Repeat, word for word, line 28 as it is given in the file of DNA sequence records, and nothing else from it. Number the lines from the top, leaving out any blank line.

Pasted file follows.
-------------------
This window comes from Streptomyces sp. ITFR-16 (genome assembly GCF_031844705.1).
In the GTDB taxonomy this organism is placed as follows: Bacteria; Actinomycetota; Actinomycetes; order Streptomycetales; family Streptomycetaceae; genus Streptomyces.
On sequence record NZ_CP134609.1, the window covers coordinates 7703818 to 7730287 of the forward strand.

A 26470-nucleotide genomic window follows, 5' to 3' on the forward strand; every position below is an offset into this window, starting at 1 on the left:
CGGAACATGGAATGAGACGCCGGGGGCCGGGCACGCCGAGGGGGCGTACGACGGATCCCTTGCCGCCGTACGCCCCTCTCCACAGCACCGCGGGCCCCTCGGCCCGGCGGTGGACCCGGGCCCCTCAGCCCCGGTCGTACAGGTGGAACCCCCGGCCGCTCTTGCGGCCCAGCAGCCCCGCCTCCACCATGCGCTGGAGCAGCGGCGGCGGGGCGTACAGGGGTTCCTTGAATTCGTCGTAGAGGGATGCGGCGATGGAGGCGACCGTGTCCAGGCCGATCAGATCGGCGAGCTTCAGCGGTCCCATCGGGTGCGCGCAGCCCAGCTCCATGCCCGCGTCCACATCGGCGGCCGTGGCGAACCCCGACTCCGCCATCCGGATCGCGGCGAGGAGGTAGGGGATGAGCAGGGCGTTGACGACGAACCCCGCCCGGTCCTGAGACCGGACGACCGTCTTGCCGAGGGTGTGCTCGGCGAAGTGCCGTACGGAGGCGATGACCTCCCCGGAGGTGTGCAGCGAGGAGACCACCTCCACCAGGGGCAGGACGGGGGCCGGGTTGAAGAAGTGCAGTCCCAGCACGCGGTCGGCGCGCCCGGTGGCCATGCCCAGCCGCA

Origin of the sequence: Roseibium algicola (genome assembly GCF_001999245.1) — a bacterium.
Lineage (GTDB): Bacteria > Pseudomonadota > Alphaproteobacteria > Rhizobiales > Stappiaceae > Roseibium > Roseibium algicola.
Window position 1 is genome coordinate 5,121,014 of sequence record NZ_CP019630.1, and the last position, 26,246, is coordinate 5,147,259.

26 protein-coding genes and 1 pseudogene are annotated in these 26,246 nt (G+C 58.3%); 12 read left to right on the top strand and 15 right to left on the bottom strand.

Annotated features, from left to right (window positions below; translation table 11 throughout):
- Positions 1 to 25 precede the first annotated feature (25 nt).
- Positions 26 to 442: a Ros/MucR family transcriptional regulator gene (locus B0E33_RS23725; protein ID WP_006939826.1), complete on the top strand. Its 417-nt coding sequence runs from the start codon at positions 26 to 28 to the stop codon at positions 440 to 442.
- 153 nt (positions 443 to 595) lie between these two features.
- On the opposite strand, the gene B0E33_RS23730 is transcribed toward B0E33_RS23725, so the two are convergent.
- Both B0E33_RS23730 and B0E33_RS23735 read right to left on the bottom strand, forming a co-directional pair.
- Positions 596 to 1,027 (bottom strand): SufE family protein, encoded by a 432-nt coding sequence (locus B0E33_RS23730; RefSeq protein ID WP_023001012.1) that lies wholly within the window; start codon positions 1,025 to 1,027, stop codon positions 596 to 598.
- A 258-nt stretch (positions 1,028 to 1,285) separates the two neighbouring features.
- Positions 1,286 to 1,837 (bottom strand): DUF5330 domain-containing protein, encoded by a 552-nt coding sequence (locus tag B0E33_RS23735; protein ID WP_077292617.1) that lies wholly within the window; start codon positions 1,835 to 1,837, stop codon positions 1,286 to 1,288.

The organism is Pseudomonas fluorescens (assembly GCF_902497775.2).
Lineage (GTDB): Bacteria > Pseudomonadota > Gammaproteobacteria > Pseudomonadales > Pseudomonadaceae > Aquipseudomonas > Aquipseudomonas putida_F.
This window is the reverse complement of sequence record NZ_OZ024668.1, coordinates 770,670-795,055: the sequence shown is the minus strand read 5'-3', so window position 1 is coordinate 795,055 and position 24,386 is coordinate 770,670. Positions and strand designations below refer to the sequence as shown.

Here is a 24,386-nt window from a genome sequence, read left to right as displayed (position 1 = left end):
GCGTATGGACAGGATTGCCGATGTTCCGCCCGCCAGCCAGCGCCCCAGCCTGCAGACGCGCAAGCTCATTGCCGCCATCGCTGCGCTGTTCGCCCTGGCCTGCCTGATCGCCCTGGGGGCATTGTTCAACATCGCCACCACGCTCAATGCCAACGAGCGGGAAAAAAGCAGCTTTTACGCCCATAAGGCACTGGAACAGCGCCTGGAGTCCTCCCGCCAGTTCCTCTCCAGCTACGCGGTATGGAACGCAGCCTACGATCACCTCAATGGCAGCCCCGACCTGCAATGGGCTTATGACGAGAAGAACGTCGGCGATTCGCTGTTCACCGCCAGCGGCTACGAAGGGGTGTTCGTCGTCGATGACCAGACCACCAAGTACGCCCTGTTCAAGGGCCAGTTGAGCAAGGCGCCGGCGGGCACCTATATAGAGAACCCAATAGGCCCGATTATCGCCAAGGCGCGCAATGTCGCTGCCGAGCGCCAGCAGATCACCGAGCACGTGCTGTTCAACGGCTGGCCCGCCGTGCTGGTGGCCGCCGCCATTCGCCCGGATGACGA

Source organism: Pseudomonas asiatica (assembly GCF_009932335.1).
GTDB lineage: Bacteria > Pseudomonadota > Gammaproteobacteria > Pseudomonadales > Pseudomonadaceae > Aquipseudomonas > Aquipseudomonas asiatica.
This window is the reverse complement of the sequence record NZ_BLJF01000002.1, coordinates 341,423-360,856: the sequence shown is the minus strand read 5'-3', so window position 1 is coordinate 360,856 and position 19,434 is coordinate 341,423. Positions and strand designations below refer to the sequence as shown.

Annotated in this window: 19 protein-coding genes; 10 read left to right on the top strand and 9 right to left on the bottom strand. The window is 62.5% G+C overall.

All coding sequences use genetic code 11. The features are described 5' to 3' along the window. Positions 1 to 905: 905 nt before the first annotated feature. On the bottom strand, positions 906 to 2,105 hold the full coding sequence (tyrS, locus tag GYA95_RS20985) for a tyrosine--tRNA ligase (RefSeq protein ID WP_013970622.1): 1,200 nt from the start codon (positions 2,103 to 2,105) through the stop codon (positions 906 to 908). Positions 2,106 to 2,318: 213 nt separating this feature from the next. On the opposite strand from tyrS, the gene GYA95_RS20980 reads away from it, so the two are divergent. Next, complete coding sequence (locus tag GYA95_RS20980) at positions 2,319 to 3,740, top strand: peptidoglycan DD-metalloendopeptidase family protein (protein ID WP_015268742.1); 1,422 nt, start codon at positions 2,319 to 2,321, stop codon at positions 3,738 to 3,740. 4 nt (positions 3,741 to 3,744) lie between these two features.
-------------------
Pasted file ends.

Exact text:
All coding sequences use genetic code 11. The features are described 5' to 3' along the window. Positions 1 to 905: 905 nt before the first annotated feature. On the bottom strand, positions 906 to 2,105 hold the full coding sequence (tyrS, locus tag GYA95_RS20985) for a tyrosine--tRNA ligase (RefSeq protein ID WP_013970622.1): 1,200 nt from the start codon (positions 2,103 to 2,105) through the stop codon (positions 906 to 908). Positions 2,106 to 2,318: 213 nt separating this feature from the next. On the opposite strand from tyrS, the gene GYA95_RS20980 reads away from it, so the two are divergent. Next, complete coding sequence (locus tag GYA95_RS20980) at positions 2,319 to 3,740, top strand: peptidoglycan DD-metalloendopeptidase family protein (protein ID WP_015268742.1); 1,422 nt, start codon at positions 2,319 to 2,321, stop codon at positions 3,738 to 3,740. 4 nt (positions 3,741 to 3,744) lie between these two features.